Daughter Awarded £164,000 After Mother’s “Unreasonable” Will is Overturned
Date online: 14/08/2015
A RECENT COURT RULING that has made legal history could mean that Wills deemed unreasonable by courts may now be overturned or varied.
Senior judges at the Court of Appeal awarded £164,000 to a daughter after her mother deliberately cut her out of her Will, instead leaving her estate worth nearly £500,000 to three animal welfare charities, namely: the Royal Society for the Prevention of Cruelty to Animals, the Royal Society for the Protection of Birds and The Blue Cross.
A London court heard that Heather Ilott’s mother, Melita Jackson, had never forgiven her daughter for eloping with her boyfriend when she was just 17 and so completely cut her out of her Will and left her no inheritance.
Driven by a lifetime of serious financial hardship, Heather Ilott, 54, battled through the courts for over a decade to get her mother’s Will overturned.
Mrs Ilott lived on state benefits and in local authority housing. She had never had a holiday at the time she brought an action under the 1975 Inheritance Act claiming that she had been denied ‘reasonable provision’ from her mother’s estate.
“The 1975 Act enables relatives and dependents to claim against an estate even when a Will is found to be valid,” said Peter Rhodes, Partner at Molesworths.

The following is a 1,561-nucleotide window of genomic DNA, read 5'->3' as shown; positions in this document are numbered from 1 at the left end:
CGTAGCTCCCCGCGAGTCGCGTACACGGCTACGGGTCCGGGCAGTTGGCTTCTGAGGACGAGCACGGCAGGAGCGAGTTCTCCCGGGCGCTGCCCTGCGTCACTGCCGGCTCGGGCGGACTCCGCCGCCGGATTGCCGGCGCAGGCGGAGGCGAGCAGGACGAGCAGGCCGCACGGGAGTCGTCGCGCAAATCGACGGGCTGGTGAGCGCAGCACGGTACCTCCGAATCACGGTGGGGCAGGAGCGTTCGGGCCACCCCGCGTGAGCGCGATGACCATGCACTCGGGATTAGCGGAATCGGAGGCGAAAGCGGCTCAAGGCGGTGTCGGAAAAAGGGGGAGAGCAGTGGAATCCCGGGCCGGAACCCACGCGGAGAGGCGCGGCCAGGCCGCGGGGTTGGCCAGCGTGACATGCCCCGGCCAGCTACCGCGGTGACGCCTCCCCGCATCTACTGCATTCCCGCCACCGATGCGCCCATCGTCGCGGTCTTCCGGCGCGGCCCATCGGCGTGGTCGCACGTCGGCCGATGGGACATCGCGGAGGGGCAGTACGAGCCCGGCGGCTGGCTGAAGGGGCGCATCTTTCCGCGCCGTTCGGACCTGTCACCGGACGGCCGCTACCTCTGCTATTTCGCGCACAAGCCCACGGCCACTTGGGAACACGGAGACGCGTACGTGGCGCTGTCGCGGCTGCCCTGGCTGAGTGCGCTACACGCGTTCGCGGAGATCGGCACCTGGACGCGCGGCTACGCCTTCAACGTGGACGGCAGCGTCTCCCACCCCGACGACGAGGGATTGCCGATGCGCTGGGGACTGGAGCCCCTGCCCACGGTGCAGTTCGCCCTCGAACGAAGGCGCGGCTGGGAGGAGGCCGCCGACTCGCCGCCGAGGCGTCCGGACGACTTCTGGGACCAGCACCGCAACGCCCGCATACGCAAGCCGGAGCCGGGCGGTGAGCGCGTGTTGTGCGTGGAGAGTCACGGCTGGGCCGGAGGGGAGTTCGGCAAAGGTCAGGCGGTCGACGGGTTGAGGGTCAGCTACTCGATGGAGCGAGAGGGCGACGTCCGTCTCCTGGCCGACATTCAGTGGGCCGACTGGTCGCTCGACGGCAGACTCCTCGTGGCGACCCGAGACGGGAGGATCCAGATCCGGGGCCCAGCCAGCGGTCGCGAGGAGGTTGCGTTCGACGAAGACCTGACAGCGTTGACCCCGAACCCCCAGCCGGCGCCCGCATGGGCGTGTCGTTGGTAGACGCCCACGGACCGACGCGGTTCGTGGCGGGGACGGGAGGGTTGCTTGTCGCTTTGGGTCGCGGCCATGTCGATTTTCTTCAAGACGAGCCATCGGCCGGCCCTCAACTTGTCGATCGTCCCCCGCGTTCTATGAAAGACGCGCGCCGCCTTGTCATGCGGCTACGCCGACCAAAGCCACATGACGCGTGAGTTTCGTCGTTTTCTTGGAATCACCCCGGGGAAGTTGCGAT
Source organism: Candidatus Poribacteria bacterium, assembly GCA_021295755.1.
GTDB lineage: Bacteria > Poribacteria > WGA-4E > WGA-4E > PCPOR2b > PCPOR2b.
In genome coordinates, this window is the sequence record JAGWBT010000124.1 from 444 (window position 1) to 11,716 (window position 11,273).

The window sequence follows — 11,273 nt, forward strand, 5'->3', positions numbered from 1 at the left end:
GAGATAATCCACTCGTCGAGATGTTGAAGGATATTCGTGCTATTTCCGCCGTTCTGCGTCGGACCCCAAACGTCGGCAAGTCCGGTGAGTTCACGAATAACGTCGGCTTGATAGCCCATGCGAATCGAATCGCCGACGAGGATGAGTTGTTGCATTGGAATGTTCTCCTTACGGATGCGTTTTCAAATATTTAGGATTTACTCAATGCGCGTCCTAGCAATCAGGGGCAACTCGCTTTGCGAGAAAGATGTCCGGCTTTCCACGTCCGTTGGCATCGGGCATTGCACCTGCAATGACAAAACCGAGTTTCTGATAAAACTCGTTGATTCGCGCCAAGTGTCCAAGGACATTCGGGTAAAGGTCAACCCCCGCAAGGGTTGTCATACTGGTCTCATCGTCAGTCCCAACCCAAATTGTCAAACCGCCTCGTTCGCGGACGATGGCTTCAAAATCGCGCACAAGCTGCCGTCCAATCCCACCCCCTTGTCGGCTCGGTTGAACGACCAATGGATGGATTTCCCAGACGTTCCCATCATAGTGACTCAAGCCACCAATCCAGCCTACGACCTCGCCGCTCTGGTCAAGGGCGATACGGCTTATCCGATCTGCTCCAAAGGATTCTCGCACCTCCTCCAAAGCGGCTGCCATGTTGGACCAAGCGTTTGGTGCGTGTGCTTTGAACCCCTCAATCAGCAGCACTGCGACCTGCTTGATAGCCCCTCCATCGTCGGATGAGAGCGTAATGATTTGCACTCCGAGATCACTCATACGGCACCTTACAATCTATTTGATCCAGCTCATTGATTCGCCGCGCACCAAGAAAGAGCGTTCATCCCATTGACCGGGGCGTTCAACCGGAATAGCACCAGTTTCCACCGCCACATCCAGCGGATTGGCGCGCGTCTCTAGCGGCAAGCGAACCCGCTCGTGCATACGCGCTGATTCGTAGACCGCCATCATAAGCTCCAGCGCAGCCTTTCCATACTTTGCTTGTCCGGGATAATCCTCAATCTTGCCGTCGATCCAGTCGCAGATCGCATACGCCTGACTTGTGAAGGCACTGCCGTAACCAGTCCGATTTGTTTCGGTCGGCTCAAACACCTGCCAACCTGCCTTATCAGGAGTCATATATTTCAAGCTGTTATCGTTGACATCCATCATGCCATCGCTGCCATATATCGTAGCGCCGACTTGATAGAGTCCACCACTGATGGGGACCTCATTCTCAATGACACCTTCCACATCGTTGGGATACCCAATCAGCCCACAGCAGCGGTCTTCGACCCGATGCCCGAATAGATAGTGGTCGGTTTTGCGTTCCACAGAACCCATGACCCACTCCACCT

In 2007 a District Judge considered the case and awarded Mrs Ilott £50,000 but she appealed the decision. After further consideration the Court of Appeal awarded her £164,000, concluding that her deliberate exclusion from her mother’s Will had been “unreasonable, capricious and harsh.”
“This case is really interesting as it highlights an apparent shift in favour of claimants, especially those in dire financial hardship,” said Mr Rhodes.
“The court’s decision in favour of this claimant had the specific intention of allowing her to buy a home of her own. It took into consideration that Mrs Jackson, when alive, had shown no interest in the charities named in her Will. It emphasised that it considered Mrs Jackson’s actions to be unreasonable and unacceptable.
“Careful consideration is needed by those intending to make a Will, especially if they are thinking of cutting someone out of their inheritance.”
For further information or advice on making or adjusting a Will, in respect of this recent court ruling, please contact Peter Rhodes – Partner.
Peter Rhodes is a partner at Molesworths Bright Clegg Solicitors with extensive experience in many areas of law. If you would like to speak to Peter regarding any Will or probate matter, please do not hesitate to contact our Wills & Probate Department on 01706 356666 or at email@example.com or email Peter directly on 01706 767413 or at firstname.lastname@example.org
The contents of this article are intended for general information purposes only and shall not be deemed to be, or constitute legal advice. We cannot accept responsibility for any loss as a result of acts or omissions taken in respect of this article.